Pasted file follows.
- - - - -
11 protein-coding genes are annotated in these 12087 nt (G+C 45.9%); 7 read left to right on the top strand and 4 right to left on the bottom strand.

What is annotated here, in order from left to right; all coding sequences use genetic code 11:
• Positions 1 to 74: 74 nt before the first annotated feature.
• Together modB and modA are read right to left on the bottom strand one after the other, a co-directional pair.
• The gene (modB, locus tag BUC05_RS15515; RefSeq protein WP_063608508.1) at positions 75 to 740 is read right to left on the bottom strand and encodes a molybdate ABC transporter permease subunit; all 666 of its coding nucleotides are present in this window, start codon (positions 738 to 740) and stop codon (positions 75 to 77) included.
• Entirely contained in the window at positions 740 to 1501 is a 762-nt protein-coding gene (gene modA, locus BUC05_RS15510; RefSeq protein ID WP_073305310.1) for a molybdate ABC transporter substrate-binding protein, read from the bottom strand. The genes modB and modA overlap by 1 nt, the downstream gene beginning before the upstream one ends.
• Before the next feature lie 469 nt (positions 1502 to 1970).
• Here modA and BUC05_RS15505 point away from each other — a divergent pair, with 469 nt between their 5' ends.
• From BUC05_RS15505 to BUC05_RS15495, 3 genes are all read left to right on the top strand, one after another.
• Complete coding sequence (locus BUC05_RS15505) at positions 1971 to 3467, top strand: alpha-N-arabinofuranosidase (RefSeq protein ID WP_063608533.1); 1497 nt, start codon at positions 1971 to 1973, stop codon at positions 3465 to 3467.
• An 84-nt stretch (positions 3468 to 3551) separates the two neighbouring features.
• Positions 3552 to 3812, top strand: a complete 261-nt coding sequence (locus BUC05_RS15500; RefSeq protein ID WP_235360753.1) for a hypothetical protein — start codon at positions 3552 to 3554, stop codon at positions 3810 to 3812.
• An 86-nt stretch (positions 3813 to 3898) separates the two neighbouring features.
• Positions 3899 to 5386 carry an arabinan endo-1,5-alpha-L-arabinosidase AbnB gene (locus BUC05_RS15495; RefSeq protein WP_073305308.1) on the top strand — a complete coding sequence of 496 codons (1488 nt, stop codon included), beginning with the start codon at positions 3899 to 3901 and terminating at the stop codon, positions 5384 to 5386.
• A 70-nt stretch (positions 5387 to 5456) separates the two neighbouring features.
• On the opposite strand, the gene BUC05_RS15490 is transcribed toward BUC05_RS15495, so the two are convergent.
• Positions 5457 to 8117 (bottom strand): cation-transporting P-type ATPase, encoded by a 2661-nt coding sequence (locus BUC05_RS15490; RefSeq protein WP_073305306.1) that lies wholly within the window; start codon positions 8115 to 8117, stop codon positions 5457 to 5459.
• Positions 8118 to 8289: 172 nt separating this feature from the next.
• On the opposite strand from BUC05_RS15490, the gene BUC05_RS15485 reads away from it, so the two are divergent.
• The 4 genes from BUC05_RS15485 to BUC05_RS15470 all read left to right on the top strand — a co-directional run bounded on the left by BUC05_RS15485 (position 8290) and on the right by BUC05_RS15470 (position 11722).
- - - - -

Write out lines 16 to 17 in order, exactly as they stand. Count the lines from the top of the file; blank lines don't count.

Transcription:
• On the opposite strand, the gene BUC05_RS15490 is transcribed toward BUC05_RS15495, so the two are convergent.
• Positions 5457 to 8117 (bottom strand): cation-transporting P-type ATPase, encoded by a 2661-nt coding sequence (locus BUC05_RS15490; RefSeq protein WP_073305306.1) that lies wholly within the window; start codon positions 8115 to 8117, stop codon positions 5457 to 5459.